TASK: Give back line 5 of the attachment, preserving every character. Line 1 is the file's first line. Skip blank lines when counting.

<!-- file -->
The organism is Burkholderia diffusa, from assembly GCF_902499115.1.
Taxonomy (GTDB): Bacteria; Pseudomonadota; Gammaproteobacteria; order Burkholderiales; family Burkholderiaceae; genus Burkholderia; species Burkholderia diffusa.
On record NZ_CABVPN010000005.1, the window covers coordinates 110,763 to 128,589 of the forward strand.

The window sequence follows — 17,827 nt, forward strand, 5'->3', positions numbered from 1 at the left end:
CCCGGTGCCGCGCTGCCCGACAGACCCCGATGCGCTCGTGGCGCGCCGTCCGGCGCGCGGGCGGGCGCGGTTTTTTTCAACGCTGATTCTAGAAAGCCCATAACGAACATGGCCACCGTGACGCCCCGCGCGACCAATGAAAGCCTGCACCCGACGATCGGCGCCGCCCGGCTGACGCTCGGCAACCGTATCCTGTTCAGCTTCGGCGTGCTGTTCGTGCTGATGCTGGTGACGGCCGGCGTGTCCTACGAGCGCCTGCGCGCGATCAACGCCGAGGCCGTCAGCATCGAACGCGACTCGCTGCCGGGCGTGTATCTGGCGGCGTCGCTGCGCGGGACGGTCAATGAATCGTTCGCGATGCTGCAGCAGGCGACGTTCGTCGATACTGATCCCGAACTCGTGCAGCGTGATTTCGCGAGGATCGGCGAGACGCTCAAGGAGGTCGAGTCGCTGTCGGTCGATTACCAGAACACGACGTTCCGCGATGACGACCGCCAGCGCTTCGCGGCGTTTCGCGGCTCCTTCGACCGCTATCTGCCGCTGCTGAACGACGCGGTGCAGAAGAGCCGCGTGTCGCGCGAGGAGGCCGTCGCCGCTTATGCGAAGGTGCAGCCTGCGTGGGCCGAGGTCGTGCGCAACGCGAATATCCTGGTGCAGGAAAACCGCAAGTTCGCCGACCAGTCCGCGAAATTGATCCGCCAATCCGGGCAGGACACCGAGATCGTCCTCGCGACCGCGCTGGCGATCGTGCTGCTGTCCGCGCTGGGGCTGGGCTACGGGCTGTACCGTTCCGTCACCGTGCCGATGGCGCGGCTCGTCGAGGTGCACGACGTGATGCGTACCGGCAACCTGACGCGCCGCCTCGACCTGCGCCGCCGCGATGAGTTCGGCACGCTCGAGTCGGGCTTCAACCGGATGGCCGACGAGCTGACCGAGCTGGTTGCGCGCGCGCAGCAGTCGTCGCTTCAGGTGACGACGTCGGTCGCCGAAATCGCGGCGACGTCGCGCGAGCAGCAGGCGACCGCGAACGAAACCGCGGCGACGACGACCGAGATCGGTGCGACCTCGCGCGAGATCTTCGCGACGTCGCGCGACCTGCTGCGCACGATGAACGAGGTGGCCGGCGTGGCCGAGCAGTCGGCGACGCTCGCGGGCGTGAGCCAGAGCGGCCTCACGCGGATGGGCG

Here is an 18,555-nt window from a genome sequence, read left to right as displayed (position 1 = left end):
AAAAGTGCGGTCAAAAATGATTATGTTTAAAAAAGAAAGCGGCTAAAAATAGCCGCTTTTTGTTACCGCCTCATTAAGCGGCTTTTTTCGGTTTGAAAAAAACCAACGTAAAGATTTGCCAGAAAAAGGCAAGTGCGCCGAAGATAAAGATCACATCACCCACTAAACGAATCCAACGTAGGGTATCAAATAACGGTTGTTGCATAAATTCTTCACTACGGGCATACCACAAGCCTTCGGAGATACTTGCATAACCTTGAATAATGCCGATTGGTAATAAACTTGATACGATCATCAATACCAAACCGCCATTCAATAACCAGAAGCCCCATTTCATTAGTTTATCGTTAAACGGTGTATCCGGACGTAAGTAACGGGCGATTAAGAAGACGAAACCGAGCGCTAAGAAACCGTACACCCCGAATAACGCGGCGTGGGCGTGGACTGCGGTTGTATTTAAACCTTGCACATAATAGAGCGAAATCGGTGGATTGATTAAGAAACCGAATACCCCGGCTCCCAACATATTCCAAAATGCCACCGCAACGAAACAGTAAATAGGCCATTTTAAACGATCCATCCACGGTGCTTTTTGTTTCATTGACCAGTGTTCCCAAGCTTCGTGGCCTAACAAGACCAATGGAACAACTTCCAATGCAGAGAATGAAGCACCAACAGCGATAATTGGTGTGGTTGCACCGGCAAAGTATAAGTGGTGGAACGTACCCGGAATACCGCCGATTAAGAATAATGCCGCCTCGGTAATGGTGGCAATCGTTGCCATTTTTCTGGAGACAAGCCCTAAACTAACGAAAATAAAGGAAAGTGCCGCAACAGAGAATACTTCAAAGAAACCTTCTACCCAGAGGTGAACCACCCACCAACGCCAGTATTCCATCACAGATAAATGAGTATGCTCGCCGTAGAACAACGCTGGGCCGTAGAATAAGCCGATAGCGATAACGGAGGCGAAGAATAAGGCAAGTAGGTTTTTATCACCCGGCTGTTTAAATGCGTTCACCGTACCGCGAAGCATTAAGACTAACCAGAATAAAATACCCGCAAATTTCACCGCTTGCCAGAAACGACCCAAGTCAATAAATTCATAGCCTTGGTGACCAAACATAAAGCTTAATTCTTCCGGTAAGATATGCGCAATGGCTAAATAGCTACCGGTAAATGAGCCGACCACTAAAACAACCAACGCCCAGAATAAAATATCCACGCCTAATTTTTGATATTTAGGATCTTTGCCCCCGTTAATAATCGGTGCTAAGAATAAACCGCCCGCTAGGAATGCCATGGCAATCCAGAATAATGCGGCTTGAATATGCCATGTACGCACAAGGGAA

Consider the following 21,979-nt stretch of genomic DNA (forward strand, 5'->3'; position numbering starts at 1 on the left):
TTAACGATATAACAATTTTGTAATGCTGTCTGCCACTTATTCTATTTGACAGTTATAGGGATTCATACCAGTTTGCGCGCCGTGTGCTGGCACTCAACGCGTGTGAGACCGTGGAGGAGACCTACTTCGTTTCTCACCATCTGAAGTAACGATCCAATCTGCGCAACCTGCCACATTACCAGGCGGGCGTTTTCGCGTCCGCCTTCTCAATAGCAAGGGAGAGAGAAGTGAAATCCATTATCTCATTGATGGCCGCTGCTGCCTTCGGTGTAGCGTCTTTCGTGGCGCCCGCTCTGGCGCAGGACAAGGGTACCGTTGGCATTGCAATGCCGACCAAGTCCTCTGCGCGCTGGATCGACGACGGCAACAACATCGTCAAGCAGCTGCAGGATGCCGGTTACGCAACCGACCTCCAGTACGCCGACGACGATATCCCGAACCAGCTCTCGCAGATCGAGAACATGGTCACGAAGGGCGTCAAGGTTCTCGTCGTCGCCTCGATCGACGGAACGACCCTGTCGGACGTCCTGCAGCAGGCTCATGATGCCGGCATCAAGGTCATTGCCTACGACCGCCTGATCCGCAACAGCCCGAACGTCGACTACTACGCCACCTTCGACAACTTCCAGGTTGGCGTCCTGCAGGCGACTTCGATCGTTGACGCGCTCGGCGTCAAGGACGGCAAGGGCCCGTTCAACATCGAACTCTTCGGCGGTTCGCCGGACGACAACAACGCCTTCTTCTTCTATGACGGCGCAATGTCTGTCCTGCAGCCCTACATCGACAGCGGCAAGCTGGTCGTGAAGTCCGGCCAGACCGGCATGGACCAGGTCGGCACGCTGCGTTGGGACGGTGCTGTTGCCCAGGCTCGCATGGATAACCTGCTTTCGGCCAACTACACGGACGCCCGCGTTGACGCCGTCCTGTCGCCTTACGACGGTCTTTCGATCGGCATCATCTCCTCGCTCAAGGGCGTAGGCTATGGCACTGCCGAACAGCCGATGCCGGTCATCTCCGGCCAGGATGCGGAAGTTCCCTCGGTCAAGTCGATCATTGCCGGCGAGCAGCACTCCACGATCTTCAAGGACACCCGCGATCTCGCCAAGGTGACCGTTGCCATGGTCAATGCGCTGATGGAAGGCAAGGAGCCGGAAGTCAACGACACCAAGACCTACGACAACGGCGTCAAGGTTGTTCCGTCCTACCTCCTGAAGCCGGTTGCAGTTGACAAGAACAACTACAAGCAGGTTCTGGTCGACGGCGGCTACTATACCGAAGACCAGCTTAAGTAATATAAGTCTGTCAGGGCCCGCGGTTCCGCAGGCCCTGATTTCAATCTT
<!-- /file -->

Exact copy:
CCCGGTGCCGCGCTGCCCGACAGACCCCGATGCGCTCGTGGCGCGCCGTCCGGCGCGCGGGCGGGCGCGGTTTTTTTCAACGCTGATTCTAGAAAGCCCATAACGAACATGGCCACCGTGACGCCCCGCGCGACCAATGAAAGCCTGCACCCGACGATCGGCGCCGCCCGGCTGACGCTCGGCAACCGTATCCTGTTCAGCTTCGGCGTGCTGTTCGTGCTGATGCTGGTGACGGCCGGCGTGTCCTACGAGCGCCTGCGCGCGATCAACGCCGAGGCCGTCAGCATCGAACGCGACTCGCTGCCGGGCGTGTATCTGGCGGCGTCGCTGCGCGGGACGGTCAATGAATCGTTCGCGATGCTGCAGCAGGCGACGTTCGTCGATACTGATCCCGAACTCGTGCAGCGTGATTTCGCGAGGATCGGCGAGACGCTCAAGGAGGTCGAGTCGCTGTCGGTCGATTACCAGAACACGACGTTCCGCGATGACGACCGCCAGCGCTTCGCGGCGTTTCGCGGCTCCTTCGACCGCTATCTGCCGCTGCTGAACGACGCGGTGCAGAAGAGCCGCGTGTCGCGCGAGGAGGCCGTCGCCGCTTATGCGAAGGTGCAGCCTGCGTGGGCCGAGGTCGTGCGCAACGCGAATATCCTGGTGCAGGAAAACCGCAAGTTCGCCGACCAGTCCGCGAAATTGATCCGCCAATCCGGGCAGGACACCGAGATCGTCCTCGCGACCGCGCTGGCGATCGTGCTGCTGTCCGCGCTGGGGCTGGGCTACGGGCTGTACCGTTCCGTCACCGTGCCGATGGCGCGGCTCGTCGAGGTGCACGACGTGATGCGTACCGGCAACCTGACGCGCCGCCTCGACCTGCGCCGCCGCGATGAGTTCGGCACGCTCGAGTCGGGCTTCAACCGGATGGCCGACGAGCTGACCGAGCTGGTTGCGCGCGCGCAGCAGTCGTCGCTTCAGGTGACGACGTCGGTCGCCGAAATCGCGGCGACGTCGCGCGAGCAGCAGGCGACCGCGAACGAAACCGCGGCGACGACGACCGAGATCGGTGCGACCTCGCGCGAGATCTTCGCGACGTCGCGCGACCTGCTGCGCACGATGAACGAGGTGGCCGGCGTGGCCGAGCAGTCGGCGACGCTCGCGGGCGTGAGCCAGAGCGGCCTCACGCGGATGGGCG